Maintaining Status Quo is My Best Sometimes

By May 1, 2018Blog

Things could always be worse has been my mantra for a very long time. Once I admitted I was powerless over the ways of the universe, my motto felt like a pretty good interpretation of that. It worked for a really long time. But slowly, year after year, challenging experience after even more challenging ones… the meaning has evolved. And now, I’m not so sure it carries the same weight. Then again, my life has drastically changed overnight, as it tends to do every so often.

Things could always be worse has morphed into almost expecting the worse. To be fair, my life track record is case in point. And when things do get worse, I start to fall into the trap of thinking that’s all my life will ever be. One horrible situation after the next. So, am I manifesting it? I wonder sometimes. I feel that at my core, I’m a pretty positive guy. I don’t play the victim to my illness or my circumstances. I’m resilient and can handle anything. Maybe my life is predestined to be one of constant struggle. I don’t know. I do know I’m more than exhausted from being irrationally positive all the time. It’s draining and I can’t do it anymore.

Recently I was venting to my mom. Mindfully, with a filter that children should always have when expressing pain to a parent. I told her that I feel as though I work so hard for everything in my life, I’m always fighting, and I get nothing but more impossible situations in return. She told me that life is hard sometimes and doesn’t always seem fair, and that’s when you take a deep breath, close your eyes, and think of what you are grateful for in your life. She told me that these are my own words to her when she is at her hardest moments and that they comfort her. She also reminded me that we come from a long line of survivors in our family.

Normally, this type of conversation and the response would make me sit up straight and remind myself that things could get worse and to suck it up and keep moving. But it didn’t. I responded to her with one thought. That my life is always hard, and I’m tired. I knew she could only say one thing to follow that. And she did. She said she loves me. And that was that. It was enough for that moment, for that night, for me to find sleep. But I can feel my strength for holding on and moving forward slipping away. It is overwhelming to think that this is it. That this is my life and that no matter how hard I try, I will always have bipolar disorder. Grasping as hard as I can to my sanity only to move through hours, days, weeks, and months of pain for brief moments of relief that crash into having to hunker down again with all my strength until that next brief moment of breathing freely.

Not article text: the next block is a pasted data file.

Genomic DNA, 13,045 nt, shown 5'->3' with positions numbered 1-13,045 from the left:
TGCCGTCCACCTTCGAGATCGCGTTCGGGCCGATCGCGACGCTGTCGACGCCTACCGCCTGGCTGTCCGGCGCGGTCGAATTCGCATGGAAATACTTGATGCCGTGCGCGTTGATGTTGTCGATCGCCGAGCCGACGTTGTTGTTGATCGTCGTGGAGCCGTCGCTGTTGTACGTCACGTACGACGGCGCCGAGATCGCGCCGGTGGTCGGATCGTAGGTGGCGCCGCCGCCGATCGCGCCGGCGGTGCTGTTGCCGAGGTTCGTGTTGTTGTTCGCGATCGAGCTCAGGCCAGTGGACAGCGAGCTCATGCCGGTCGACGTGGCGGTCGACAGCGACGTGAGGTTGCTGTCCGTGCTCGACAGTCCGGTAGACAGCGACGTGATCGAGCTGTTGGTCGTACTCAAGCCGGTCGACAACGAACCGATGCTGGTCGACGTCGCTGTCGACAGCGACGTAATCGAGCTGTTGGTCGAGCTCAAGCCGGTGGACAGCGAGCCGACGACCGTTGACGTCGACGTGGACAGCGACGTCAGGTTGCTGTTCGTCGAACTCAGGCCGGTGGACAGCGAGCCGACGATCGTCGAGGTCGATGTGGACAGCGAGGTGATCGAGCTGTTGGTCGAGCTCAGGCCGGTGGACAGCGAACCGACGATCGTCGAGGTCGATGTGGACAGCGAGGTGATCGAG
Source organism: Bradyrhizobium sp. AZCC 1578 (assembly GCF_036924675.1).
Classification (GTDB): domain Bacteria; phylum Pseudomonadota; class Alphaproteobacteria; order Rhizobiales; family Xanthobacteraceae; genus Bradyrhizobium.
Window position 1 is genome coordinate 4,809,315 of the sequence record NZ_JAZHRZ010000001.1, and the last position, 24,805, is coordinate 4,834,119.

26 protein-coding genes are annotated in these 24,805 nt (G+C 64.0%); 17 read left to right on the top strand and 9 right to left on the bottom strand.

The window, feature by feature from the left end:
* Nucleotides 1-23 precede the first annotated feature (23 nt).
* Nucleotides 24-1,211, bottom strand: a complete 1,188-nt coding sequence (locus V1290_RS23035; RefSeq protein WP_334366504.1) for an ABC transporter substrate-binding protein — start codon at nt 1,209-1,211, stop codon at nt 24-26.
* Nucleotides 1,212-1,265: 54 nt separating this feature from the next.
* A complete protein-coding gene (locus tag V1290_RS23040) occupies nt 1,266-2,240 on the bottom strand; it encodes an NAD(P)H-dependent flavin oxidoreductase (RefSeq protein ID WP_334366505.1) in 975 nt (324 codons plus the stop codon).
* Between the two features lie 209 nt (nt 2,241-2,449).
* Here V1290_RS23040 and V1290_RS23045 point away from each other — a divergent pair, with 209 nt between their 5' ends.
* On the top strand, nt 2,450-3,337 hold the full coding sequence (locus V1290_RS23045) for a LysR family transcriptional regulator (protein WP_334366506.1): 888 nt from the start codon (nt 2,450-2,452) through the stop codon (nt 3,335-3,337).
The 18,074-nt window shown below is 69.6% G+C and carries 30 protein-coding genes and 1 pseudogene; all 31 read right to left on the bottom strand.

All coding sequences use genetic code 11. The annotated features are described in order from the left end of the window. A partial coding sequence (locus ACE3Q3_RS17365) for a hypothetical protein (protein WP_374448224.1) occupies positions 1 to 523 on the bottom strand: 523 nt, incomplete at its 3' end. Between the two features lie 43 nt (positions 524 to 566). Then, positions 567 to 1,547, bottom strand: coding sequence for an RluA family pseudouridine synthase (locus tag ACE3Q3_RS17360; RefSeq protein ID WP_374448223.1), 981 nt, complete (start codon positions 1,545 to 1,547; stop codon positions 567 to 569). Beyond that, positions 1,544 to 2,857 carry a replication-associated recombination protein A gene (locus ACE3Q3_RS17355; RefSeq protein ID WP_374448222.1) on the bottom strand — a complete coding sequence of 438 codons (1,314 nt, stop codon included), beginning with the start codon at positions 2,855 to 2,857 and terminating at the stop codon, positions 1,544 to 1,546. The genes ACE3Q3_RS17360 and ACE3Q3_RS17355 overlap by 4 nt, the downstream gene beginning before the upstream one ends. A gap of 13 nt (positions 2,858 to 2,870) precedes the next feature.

So, when I try to comfort myself by reminding myself that things could be worse, I just know that at some point, they will be. It’s like I’ve come to a crossroads of positive thinking and rational thinking. The sweet spot is right at that crux when my positive energy connects with my rational mind to get me through the dark days and nights. Lately it feels like I’ve intentionally crossed that intersection straight down rational lane, leaving optimism behind. I guess that’s not so bad. At least it’s a path of what I feel is rational thinking.